It all happened so fast.
Let’s rewind ourselves just a bit. The first five and a half innings were blueprint Royals baseball. They led 2-1. Their runs scored on an Alex Gordon bomb and an Erik Kratz sacrifice fly. Danny Duffy was looking good. He got two quick outs to start the bottom of the sixth. Nolan Arenado swung at the first pitch he saw and hit a routine grounder to Christian Colon at third. Colon throws off target and in the dirt, Billy Butler can’t grab it on the bounce, and Arenado is safe. Willin Rosario singles on the next pitch and Duffy walks Corey Dickerson on four pitches.
Then, the dagger. Matt McBride crushes a 95 mph belt-high fastball and sends it just over the fence in left.
Grand slam. Ballgame.
That was it. Seven pitches. An error, a single, a walk, and a home run. Duffy spun 102 pitches on the evening. Yet seven stinking pitches define the game.
Duffy really pitched a good game. He threw 76 fastballs, 14 change-ups and 12 curves. It’s a pitching mix that’s notable because he’s throwing curves about 23 percent of the time and usually throws more curves than changes. I’m guessing it was a Mile High game plan to move away from the curve. It seemed to work for most of the game. Duffy couldn’t put hitters away in the first and the Rockies featured a couple extended plate appearances, but he settled in and managed his pitch count well.
Hey, they can’t win them all. It only feels like it when they get on a serious roll.
A couple of other notes from the game:
— The error in the sixth is on Colon. Entirely. Sure, Butler had the opportunity to grab the throw on the bounce and he didn’t. But that’s a throw that has to be made. Billy has played what I would term “more than acceptable” defense at first. In the past, when I watched him play in the field, the thing that stood out was his footwork. It looked like he had a peg leg. (Insert your own “Hey, that’s why he’s so slow” quote here. Or if you’re creative, something about how he’s a pirate.) Anyway, he could field with slightly below average range and he could catch the ball. He just didn’t look comfortable around the bag. Now though, that’s changed. I’m not going to nominate him for the Eric Hosmer Gold Glove for The Most Amazing Defensive Excellence You’ve Ever Seen At First Base, but I will say that I don’t notice the poor footwork. Which probably means it’s gone.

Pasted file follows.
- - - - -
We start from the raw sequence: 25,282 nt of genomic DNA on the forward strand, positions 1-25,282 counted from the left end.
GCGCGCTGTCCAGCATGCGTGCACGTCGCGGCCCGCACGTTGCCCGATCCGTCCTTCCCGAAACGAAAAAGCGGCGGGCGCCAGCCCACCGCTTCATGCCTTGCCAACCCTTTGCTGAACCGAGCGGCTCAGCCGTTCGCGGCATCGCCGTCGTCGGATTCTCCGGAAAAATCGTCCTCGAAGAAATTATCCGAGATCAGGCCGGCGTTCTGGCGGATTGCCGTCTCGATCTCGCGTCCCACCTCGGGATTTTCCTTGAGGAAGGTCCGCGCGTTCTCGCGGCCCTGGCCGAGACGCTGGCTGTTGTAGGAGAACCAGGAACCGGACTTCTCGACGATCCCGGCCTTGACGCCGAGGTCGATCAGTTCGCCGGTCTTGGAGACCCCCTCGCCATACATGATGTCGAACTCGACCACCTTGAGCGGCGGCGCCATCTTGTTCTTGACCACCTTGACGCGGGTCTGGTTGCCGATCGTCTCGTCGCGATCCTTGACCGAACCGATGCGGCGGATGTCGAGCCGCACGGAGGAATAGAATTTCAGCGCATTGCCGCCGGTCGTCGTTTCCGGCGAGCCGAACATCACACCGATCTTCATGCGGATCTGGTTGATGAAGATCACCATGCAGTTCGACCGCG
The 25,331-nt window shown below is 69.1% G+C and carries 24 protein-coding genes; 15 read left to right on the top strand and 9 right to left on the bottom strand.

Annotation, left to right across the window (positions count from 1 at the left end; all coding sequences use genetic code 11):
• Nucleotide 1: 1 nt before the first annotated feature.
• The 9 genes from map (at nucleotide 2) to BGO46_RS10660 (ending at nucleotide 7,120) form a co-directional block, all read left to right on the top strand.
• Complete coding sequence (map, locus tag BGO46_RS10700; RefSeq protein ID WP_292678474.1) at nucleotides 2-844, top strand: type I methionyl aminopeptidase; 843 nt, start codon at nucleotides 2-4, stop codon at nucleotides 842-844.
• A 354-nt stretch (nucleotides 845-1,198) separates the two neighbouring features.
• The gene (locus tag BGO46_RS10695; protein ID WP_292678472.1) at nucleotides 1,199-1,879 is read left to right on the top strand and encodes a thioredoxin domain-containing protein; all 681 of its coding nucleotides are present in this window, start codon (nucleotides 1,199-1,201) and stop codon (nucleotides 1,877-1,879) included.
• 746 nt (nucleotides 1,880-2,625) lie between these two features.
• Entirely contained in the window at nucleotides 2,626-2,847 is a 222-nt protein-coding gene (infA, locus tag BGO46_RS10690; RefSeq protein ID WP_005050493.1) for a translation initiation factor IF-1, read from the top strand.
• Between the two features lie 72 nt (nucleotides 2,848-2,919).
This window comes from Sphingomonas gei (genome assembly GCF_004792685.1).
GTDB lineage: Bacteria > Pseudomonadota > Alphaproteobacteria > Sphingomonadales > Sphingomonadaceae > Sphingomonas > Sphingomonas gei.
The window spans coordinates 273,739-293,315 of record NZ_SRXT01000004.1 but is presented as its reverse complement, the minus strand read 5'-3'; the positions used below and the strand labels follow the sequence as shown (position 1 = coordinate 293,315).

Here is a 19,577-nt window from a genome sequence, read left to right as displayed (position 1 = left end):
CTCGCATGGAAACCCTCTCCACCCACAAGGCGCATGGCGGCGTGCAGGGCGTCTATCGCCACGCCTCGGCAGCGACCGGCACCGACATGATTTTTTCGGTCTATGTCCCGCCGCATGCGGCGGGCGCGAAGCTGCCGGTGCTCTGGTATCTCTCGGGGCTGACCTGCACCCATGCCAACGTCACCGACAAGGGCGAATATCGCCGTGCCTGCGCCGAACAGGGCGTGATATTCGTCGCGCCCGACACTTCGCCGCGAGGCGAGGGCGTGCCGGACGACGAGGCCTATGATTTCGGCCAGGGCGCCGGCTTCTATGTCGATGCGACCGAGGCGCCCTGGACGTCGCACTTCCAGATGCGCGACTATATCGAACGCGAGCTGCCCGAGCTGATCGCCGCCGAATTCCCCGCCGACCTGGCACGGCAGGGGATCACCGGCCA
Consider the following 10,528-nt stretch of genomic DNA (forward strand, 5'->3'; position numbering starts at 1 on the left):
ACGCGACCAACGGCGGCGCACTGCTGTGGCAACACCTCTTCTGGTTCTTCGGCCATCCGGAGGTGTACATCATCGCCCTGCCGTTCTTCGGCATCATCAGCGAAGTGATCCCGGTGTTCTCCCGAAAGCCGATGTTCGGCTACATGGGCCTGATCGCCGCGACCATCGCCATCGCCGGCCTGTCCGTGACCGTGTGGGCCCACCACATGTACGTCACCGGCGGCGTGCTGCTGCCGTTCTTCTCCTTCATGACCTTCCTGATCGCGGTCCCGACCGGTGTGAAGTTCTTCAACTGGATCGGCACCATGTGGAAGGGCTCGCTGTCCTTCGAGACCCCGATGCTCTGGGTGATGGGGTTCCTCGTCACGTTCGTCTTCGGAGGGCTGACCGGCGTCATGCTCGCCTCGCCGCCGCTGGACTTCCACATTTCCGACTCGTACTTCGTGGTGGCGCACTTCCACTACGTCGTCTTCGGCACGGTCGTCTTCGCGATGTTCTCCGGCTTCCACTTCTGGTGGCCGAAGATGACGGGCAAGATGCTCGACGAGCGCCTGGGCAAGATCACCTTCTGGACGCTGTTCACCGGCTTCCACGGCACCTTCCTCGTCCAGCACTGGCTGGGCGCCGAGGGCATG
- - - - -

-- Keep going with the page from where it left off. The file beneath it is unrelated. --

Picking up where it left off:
Billy takes a ton of grief from a segment of the Royals fan base. While his offensive production early in the year certainly deserved criticism, he’s capable of playing an all around game.
Besides, we’ve seen Hosmer fail to come up with a few of those exaggerated scoops of his in the past. It’s not an easy play for a first baseman. Especially on the backhand.
— Salvador Perez was a late scratch which was termed as a “precautionary” measure by the Royals. Ummmm… Who’s worried. Perez, you will recall, left Monday’s game after straining his right knee while running the bases. Ned Yost had him in the lineup on Tuesday. Ho-hum, nothing to see here. Sadly, this is Royals business as usual. I know their training staff gets accolades, but why on earth would you play your catcher, a guy who has already seen action behind the plate in 112 of the Royals 125 games, the day after he left the game with a knee issue? Give him a full day to see how it feels. He could probably use another day off anyway. But the Royals send him back out there and he’s unable to go on Wednesday.
Then late word comes that Perez will have a “precautionary” MRI on his knee tomorrow.
— Speaking of Royals doing Royals things, Josh Willingham saw action in right field for the first time since 2009. And he made a couple of catches. He didn’t look comfortable out there, but he made the plays. I understand what Yost was doing by loading his lineup with right-handed hitters against the lefty Jorge de la Rosa and there’s no DH in the National League park.
I’m just relieved it worked out.
— And finally, that set lineup that Yost insists on using is starting to slowly drive me to insanity. Alex Gordon hitting fifth? Omar Infante second? I continue to maintain that if the Royals fail to make the playoffs, we will be able to trace it to the obstinance of Yost as it comes to the lineup. Sure, weird things happen like Infante hitting three doubles in a game, but the fact is he’s been an abysmal offensive performer for most of the season. Move him down. Move your best hitter (and MVP candidate) up in the lineup where he can bat more than three times in a game.
It’s not rocket science, but Yost does everything he can to make it so.